Journal Entry: Andrew Gerald Millas-09/06/2023

Journal Entry

9/6/2023 (Day #4270)

SOTP Guiding Principles

SOTP (Sex Offender Treatment Program, also commonly referred to as “SOMP”, even though SOMP is technically the Sex Offender Management Program…), in each of its iterations, Pre-treatment and Residential/Non-Residential, is based on four Guiding Principles:

  • Willingness
  • Honesty
  • Responsibility
  • Regard for others

Before I was accepted into Pre-Treatment I sought out people with participation experience to get familiar with the program. I think that preparation helped hit the ground running once I started Pre-Treatment. I believe I had already embraced and instilled the Guiding Principles beforehand, though I didn’t know the relation to treatment.
I’m pretty confident in my grasp of the Guiding Principles. I’ve applied them consistently and attained some satisfaction with myself from that. Honesty is something I identified early on as an area of need for corrective action. It was pretty simple to create an action plan for it – be honest, period. I think it was something I began working on within the first hour of being arrested. It was made crystal clear to me that I would be spending the rest of my life in prison, and that provoked a sense of resignation combined with liberation within me – no more need to hide anything or lie, time to lay it all out there. One thing I definitely wanted to avoid was adding to anyone’s pain, grief, or humiliation. If that comes across as if I intended some assumption of nobility or noble action, or “falling on the sword”, let me be explicitly clear that that was not my intention. I was facing the reality I created recognized that I’d inflicted a serious amount of damage and suffering, and I didn’t want to contribute more to it. To that end, I confessed to everything, Miranda rights be damned. After initial interview with the FBI agent, I recalled other events that we hadn’t discussed and asked to speak to him again to add them to my initial statement and confession. In the legal strategy sense, I cooked my own goose by proffering any information after the Miranda rights were read. When I gave a full confession and then added to it, I cooked my own goose, served it, brought dessert, and cleared the dishes. The skeletons were out of the closet, and I had a clear conscience that there was nothing hidden anymore for the first time in years.
That was also an early representation of responsibility as a guiding principle. As much as I thought honesty was part of the path forward, responsibility was crucial, too. And, reiterating what I recently wrote about accountability, responsibility is just as non-negotiable as honesty. There isn’t a realistic or rational “mostly responsible” in an accountability context. I’m responsible for my actions, period. I’m honest, period.
Willingness is a principle that I feel like I’ve had an abundance of. I feel like it’s one of my strengths, a great asset. Sometimes I view my willingness as a trait that I harnessed and turned its bad implications to good. I’ve found that it’s self-sustaining in a way I would not have foreseen in my “old me” mindset – the more willing I am to challenge myself in uncomfortable situations, or to be vulnerable, I’m progressively more willing to challenge myself in increasingly uncomfortable situations and vulnerabilities. My willingness to challenge myself to learn and grow, to accept life’s challenges, is a driving force in my ability to thrive versus survive.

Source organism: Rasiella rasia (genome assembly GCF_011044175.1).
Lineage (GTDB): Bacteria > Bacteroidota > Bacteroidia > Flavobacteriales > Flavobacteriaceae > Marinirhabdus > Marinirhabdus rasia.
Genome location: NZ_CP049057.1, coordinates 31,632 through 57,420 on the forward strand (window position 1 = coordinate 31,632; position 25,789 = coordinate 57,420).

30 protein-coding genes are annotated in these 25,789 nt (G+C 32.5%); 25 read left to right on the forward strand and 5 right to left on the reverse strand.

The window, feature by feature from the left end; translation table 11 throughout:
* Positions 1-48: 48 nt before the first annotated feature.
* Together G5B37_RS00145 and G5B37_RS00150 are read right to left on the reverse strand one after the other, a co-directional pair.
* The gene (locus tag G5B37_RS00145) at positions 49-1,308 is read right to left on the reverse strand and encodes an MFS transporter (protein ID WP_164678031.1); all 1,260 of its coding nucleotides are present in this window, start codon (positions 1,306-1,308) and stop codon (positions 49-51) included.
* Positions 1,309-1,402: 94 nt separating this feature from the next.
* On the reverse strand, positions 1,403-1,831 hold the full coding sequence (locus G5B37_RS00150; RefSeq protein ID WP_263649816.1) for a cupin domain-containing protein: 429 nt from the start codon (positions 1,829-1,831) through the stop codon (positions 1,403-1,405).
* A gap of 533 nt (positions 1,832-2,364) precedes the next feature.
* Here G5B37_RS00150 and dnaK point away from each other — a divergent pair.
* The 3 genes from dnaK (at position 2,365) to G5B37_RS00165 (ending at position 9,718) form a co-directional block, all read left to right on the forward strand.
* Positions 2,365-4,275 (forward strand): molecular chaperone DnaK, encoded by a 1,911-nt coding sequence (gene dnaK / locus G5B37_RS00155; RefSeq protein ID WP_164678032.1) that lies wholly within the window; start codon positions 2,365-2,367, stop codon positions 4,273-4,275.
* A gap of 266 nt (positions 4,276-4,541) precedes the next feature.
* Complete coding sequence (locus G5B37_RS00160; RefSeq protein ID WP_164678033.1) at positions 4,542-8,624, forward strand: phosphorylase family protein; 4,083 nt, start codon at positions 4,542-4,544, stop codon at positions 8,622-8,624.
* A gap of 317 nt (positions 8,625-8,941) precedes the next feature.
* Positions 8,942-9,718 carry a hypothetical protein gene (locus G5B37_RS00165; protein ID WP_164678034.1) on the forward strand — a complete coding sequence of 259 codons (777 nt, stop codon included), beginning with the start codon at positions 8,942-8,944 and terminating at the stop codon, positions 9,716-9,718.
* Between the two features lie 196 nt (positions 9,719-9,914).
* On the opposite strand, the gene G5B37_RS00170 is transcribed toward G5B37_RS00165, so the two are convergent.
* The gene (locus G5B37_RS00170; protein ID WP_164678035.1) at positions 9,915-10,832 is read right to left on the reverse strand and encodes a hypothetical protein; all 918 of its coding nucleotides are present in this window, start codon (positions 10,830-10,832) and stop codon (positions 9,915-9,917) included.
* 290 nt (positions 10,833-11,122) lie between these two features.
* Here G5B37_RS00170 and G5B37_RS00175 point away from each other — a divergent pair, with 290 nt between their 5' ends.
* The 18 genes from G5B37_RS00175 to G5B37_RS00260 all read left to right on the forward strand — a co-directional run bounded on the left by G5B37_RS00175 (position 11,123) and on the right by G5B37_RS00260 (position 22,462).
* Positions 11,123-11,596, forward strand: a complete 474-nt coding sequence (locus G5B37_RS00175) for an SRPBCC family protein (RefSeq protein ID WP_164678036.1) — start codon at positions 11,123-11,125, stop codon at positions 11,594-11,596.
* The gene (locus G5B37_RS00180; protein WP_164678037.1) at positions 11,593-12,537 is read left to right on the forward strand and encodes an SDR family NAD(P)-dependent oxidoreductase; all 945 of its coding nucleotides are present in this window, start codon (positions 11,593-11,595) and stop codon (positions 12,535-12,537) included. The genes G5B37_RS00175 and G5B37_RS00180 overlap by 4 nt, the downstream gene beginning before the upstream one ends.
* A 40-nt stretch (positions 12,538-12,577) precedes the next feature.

Regard for others is the guiding principle I’ve specifically focused on more than the others. I think it’s fair to characterize my “old me” regard for others as compartmentalized and subjective. I had a “scorecard” perspective about it, like my good deeds outweighed my bad deeds and the net result equaled regard for others. Rational reality is that it doesn’t work like that. Classes about Victim Impact, Healthy Relationships and Partner Selection, and Empathy have helped me “calibrate” my regard for others. I’m more diligent about being considerate, empathetic, and patient. Courtesy has been an asset for me all the way back to my childhood – my parents instilled strong beliefs about courtesy in me. Courtesy can be perceived as inauthentic, though, when the corresponding traits are deficient or absent altogether, like consideration and patience. I think I’ve cleaned that up and my authenticity prevails to support my actions. The ACE classes I created and teach, like College Correspondence Courses 101, are a way of fulfilling my desire to give back, to act in service to others here, and are stepping stones to my similar post-release objectives in the community (advocacy, service to others). I’ve received “incentive awards” in SOTP community meetings for “regard to others”, that felt like a nugget of success that I am proud of myself for, positive change observed.
All in all, the Guiding Principles are a BASIS for SOTP. not the comprehensive and exhaustive list of all the desired principles. They are a “primer”, a base coat, for the subsequent layers of principles developed by SOTP work.

Thriving, humbly and honestly.